When I was little, I used to love going to the Market with Daddy. My brothers and I always fought over how many times we could go to the Market. Our time was limited because our Saturday Japanese School didn’t end for the summer until well into regular school’s summer vacation.
I don’t know when we kids first went to the Evanston Farmers’ Market. Old pictures prove that our whole family went to the Market when I was about 5 years old, but that might not have been my first time there. To me, it seems like I have been going there forever. There is no start; no end to be seen.
The last time I went to help Daddy at the Market was a couple weeks ago. The Friday harvest that week produced loads and loads of tomatoes and lettuce.
Saturday morning Mommy woke me up at 1 a.m. Daddy wasn’t up yet. There was an unexplainable sensation in the pit of my stomach and for some reason I felt guilty, like someone was going to pop out at me and yell, “Hey, why are you up? Can’t you see it’s pitch dark outside?”
I grabbed my pillow and walked to the kitchen. An overwhelming aroma of brewing coffee greeted me. I set my pillow down by the door, and went into the bathroom. As I was brushing my teeth, Daddy woke up. “Ohayo (Good Morning)!” I said, and he smiled at me.
We wasted no time getting ready, and before I knew it I was in the Big Truck, waving goodbye to Mommy. “Be careful!” she told us.
At nighttime, everything looks strange and unfamiliar. Without the sun shining down, our house looked so eerie and dark. That guilty feeling was back, this time packed in with a little bit of excitement–it seemed like we were sneaking out!
We drove first to the Trailer where we picked up Courtney, who is our full-time intern, and who was helping us at the Market. After that, it was sleeping time. I put my pillow on Daddy’s shoulder and leaned against him, reminding me of how I used to put my pillow on his lap when I was little.
There are three seats in the Big Truck, the driver’s seat (Daddy’s), the middle seat, and the window seat. I always seem to get stuck in the middle. Being in the middle is, in my opinion, a huge pain because you feel surrounded and you get no fresh air. Also, if your little brother is so into the depths of Dreamland that he is unresponsive, and if he falls on top of you and you have to push him up again, only to have him fall on you again after a couple seconds, yes, it is a huge inconvenience. (Though it was kind of funny and cute at the time.) Remembering this, I wrapped my blanket around me and closed my eyes, lured to sleep by the rumbling sound of the engine.
I slept surprisingly well and when I finally opened my eyes we were already in Chicago. Soon we saw a lit-up sign reading: ‘Dunkin Donuts,’ and we pulled in. This is a tradition of the Market-goers. We always stop at Dunkin Donuts to ready ourselves in the bathroom and then have a donut. I got out of the bathroom first and studied the choices: Chocolate Long Johns, Bavarian Crème, Sprinkles…the list went on. I get only one donut, so the choice was therefore a very big deal.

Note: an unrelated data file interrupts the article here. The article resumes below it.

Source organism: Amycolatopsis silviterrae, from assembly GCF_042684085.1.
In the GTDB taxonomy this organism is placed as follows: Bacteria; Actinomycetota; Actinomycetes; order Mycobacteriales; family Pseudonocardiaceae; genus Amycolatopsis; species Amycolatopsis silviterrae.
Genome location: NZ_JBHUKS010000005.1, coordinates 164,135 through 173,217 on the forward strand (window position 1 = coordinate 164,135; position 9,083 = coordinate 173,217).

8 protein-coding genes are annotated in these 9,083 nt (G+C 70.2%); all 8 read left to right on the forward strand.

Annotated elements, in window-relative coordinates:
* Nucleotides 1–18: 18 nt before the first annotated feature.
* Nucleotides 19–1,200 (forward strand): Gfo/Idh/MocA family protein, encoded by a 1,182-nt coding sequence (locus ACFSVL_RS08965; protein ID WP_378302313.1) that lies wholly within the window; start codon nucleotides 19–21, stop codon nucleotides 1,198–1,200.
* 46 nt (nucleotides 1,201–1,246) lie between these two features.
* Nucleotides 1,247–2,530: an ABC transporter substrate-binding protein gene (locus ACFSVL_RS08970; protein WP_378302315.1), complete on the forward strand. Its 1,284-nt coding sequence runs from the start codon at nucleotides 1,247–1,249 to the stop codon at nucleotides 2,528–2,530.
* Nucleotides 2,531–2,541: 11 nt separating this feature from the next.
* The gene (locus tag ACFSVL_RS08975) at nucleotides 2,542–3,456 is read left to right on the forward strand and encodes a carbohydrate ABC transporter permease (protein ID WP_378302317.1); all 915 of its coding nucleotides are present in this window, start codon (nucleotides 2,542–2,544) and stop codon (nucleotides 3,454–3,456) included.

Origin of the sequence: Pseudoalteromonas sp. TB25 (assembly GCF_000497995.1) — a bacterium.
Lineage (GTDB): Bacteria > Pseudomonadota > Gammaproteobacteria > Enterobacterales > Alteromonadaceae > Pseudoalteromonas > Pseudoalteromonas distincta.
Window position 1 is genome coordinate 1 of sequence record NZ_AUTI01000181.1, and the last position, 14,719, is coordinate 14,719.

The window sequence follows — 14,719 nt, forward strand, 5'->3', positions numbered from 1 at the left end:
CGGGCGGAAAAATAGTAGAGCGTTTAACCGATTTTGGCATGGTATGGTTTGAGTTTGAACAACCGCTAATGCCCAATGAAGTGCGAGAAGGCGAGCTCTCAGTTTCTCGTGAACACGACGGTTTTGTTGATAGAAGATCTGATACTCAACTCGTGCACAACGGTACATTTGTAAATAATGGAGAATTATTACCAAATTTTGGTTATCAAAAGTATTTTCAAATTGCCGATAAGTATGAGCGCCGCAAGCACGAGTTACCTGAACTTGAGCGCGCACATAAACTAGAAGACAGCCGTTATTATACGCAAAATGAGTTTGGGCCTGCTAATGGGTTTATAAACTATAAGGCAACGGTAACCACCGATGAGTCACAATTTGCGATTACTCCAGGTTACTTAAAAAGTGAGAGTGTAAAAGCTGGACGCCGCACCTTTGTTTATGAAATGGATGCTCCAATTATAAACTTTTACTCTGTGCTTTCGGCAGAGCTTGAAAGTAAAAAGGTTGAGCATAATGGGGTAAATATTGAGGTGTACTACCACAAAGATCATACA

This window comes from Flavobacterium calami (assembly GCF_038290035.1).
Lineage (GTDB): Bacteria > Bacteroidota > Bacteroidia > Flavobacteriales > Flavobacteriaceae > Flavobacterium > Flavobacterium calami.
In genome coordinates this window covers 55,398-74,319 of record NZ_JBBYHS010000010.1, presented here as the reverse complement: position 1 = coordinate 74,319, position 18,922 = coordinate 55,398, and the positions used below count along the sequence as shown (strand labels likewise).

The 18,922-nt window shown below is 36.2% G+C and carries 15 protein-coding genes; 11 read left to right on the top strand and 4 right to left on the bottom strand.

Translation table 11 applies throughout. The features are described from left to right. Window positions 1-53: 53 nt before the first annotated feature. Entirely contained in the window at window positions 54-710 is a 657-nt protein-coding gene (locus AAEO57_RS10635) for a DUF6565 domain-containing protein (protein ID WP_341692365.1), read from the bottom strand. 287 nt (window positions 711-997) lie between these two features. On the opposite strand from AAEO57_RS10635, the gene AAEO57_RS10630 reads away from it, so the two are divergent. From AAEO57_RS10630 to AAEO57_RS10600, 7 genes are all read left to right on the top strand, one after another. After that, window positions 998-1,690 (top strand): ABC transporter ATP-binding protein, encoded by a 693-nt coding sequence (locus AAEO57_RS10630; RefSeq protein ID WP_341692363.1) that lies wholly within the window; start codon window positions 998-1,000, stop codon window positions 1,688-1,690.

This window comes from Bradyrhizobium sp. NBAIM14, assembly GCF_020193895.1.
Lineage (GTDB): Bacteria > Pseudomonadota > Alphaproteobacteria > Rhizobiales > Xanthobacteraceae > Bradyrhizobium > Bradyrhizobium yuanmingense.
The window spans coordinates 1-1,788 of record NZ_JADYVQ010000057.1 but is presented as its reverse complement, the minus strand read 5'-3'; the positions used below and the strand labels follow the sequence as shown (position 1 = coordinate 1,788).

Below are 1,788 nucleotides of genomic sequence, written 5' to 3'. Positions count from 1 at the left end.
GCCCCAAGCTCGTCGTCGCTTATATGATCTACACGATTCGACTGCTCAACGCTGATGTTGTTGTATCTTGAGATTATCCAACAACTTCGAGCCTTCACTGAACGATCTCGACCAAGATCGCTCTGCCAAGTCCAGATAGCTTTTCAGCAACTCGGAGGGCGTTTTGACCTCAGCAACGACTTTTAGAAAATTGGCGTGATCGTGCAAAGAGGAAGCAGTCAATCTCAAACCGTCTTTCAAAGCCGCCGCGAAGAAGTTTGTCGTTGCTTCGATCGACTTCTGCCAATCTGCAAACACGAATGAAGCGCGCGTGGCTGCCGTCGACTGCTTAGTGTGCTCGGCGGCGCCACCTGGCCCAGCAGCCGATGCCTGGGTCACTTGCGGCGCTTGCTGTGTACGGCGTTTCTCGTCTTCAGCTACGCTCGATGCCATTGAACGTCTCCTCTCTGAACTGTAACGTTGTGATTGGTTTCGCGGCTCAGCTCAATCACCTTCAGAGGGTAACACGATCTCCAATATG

Long ago I used to go the Market solely because I got to eat a donut. That was how important the donuts were to me. Once Daddy told me that when I would come home from the Market, Grandma would ask me if I had fun and what I did, and I would answer proudly, “I had a donut!” Remembering this, I finally made up my mind and chose the Long John.
We were very close to the Market at this point. In the short time before we got there, Daddy filled us in with the prices he had set for all the vegetables we’d soon be selling. I tried to take it all in, but the sugary Donut Magic hadn’t worked itself into my mind quite yet.
We pulled into the parking lot. It looked so bare and lonesome compared to the bustling farmers’ market it would transform itself into. As Daddy, Courtney and I unstrapped our seatbelts I said, “We can do this!” and Daddy laughed.
One by one our market helpers showed up. It was about 4 in the morning, and they had valiantly dragged themselves out of bed before the crack of dawn. We set up tents and unloaded the truck. Making all the veggies look beautiful in displays takes time, but by 6 a.m. we were ready for customers.
Because i come from a rural community out in who-knows-where, I can never get used to the number of people that shop at our market stand. Almost everyone I see is a complete stranger. Yet I feel safe and friendly with them. I feel close to people who appreciate the tomatoes my family planted, weeded, mulched and harvested. Watching Daddy talk and laugh with customers, I long to talk and laugh with them, too. And I know, someday I will.